Building a Legacy
Team USA delivered, London delivered, basketball now waits.
by John Hobbs / @johnswisshobbs
It went as planned—both USA’s men and women came to the London Olympics with a goal of winning Gold. And it was a mission they accomplished.
But the 2012 Olympic basketball tournament was about more than competing for Gold, Silver and Bronze.
It was about bringing the game of basketball to Great Britain, a country where soccer is king. The 12 teams involved looked to London 2012’s motto of “Inspire a Generation,” which was displayed everywhere in the Olympic Park and even on the rims.
Near sell-outs for both the men’s and women’s Gold medal games. Demand was high for tickets—both outside the venue and even in the media tribune (media had to apply for tickets just to get in themselves).
Having to apply for tickets beforehand will remain a mystery, especially as all games played at the North Greenwich Arena were nowhere near full. Even the Gold medal game had about 3,000 empty seats until they were occupied by volunteers and the Army, who worked as additional security officers at the Games.
It was certainly promising, though, as the fans inside the Basketball Arena and the North Greenwich Arena were enthusiastic. There were lots of NBA jerseys and lots of Great Britain vests among the thousands that flocked to see the games. Great Britain’s men and women were both eliminated in the preliminary stages with a combined one win from 10 games played, but it doesn’t tell the whole story.
Great Britain didn’t come to make-up the numbers, they battled and fought hard. The men, led by the Bulls’ Luol Deng, lost by a single point against eventual Silver medalists Spain and, in their final game, defeated China, 90-58, in a dominant team display. The women unfortunately lost all five of their games but, like their male counterparts, they played with plenty of pride and determination.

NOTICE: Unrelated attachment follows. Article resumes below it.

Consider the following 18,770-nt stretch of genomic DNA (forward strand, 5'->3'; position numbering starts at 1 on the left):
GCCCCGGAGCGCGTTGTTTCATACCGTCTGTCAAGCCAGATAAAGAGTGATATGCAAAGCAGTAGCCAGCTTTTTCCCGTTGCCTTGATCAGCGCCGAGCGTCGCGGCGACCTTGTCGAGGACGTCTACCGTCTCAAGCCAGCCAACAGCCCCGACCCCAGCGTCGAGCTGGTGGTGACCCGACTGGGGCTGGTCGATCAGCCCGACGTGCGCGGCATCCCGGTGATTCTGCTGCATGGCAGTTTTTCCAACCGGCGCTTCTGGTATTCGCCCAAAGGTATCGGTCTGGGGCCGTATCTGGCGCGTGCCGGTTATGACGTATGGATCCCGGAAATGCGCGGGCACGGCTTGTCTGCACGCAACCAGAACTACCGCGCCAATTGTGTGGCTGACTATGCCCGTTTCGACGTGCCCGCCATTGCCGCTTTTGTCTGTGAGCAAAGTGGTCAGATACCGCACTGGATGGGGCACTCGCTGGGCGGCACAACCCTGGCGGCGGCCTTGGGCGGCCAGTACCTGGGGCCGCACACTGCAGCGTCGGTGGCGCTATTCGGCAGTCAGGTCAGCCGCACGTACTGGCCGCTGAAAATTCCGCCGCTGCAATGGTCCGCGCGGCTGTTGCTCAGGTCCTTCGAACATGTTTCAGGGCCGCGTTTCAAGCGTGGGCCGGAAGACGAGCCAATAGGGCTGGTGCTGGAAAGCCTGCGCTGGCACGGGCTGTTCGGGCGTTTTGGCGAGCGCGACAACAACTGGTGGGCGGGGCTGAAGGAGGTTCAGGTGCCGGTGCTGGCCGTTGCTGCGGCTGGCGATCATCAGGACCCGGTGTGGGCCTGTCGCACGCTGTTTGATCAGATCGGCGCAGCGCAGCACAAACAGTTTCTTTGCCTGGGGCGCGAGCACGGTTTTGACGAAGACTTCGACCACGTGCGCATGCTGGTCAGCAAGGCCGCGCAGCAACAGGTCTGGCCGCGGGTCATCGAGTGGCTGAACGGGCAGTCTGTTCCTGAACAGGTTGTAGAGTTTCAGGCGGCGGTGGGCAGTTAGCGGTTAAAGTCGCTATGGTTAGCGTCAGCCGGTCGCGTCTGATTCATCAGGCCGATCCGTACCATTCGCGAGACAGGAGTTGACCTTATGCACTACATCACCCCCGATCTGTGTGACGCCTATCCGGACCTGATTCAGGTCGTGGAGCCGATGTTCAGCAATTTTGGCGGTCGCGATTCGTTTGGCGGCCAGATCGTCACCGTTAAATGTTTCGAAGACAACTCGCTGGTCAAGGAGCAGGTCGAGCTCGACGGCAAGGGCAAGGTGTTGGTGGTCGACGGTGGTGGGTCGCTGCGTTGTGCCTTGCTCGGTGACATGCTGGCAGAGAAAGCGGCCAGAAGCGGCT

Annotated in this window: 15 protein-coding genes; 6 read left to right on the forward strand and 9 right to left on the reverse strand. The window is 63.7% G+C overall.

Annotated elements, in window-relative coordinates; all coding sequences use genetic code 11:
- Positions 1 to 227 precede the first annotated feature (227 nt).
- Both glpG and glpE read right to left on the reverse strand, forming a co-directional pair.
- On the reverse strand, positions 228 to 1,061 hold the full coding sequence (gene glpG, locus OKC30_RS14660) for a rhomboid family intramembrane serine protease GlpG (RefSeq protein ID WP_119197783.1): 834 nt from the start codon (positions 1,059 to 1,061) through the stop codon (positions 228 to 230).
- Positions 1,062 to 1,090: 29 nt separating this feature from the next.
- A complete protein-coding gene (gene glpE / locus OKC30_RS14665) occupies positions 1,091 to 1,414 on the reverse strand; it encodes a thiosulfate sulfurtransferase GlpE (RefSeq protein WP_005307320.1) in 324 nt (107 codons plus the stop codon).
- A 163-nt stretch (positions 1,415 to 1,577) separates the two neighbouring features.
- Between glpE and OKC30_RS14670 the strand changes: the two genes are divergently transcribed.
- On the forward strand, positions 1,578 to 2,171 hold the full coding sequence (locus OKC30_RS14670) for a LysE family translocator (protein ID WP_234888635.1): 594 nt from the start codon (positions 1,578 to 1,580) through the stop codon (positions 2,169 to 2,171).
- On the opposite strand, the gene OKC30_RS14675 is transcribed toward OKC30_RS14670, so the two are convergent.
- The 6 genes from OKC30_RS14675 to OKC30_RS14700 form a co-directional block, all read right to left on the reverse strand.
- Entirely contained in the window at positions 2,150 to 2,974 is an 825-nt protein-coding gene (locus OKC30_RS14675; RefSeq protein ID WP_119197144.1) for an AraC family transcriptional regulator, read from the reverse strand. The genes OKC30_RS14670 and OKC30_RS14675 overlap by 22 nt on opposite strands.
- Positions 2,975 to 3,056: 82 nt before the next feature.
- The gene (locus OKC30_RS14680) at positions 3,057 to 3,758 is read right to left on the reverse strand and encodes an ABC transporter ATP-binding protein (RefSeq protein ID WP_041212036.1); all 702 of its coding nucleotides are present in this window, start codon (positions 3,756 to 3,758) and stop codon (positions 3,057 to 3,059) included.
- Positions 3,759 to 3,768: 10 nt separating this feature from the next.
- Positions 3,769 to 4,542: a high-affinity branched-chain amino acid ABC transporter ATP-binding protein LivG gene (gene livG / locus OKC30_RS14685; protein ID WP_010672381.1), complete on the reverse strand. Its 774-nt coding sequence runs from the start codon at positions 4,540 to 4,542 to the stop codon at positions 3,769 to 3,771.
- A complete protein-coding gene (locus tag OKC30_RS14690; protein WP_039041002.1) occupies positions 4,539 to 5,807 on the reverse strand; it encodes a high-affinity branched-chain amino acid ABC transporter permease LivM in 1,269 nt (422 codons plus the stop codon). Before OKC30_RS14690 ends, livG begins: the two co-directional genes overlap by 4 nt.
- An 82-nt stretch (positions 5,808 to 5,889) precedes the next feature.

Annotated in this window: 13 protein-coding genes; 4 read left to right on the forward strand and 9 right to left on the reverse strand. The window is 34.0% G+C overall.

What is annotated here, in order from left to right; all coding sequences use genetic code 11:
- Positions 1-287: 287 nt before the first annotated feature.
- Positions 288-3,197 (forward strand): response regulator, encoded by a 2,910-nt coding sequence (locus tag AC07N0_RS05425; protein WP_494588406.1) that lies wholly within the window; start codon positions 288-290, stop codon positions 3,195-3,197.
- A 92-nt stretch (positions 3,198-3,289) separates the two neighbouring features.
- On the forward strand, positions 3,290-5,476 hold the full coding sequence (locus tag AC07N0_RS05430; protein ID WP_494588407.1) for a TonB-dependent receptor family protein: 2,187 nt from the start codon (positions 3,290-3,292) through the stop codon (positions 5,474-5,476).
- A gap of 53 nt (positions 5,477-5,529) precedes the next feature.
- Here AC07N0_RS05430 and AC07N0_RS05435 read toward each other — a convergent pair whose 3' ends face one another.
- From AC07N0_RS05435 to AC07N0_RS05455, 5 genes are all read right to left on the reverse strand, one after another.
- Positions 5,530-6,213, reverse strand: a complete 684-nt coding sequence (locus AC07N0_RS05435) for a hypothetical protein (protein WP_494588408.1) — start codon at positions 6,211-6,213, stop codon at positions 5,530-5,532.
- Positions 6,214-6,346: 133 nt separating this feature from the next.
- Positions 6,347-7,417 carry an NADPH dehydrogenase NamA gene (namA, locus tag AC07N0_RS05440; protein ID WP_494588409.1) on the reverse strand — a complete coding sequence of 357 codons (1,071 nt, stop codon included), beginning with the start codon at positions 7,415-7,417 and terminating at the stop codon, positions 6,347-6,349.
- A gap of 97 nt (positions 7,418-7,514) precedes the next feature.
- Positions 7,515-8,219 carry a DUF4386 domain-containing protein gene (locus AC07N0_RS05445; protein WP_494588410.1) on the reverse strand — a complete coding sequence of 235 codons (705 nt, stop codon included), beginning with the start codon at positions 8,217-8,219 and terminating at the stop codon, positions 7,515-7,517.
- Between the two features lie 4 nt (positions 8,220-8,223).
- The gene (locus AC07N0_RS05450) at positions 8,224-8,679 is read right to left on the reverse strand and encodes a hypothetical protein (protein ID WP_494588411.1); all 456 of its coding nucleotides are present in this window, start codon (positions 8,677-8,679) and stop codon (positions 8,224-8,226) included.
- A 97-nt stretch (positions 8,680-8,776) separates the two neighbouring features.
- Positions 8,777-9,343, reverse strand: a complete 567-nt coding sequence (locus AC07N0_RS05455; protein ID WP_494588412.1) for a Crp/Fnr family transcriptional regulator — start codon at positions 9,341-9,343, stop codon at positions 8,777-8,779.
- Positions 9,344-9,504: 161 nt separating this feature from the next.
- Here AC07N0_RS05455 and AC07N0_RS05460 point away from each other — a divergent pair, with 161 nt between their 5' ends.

“I hope we’ve inspired more people to come and play basketball here,” Great Britain and Blazers forward Joel Freeland said. “I mean, basketball will never be as big or as popular as [soccer] but all we want is for it to catch on. There are basketball teams both in grass roots and professionally in England and indeed Great Britain, so I hope that not just us but all the teams involved here have inspired people that have watched these games to take up basketball.”
“I hope the Brits have taken to basketball. It’s a great sport,” Russia and Silver Stars point guard Becky Hammon said, while being interviewed by the Olympic Broadcasting Service.
The crowds got behind their respective nations—the neutrals that were spoken to by the Olympic presenters said that they were enthralled by the non-stop action. At the end of the afternoon session on day four of the tournament, a father was with his son who couldn’t have be more than 5 years old. He said to his son, “Did you enjoy that?” to which the little boy replied, “Yes, I want to go to the basketball again.”
As a writer, who has covered this sport in countries where basketball is far bigger in terms of popularity, that was extremely uplifting to hear.
“The people here seem to love basketball here in London,” said Tony Skinn, who plays point guard for Nigeria. “I don’t know much about the actual scene here in England but for these Olympics, it’s great to see so many fans and it’s great to be playing in front of them. Personally, I hope we do make a difference.”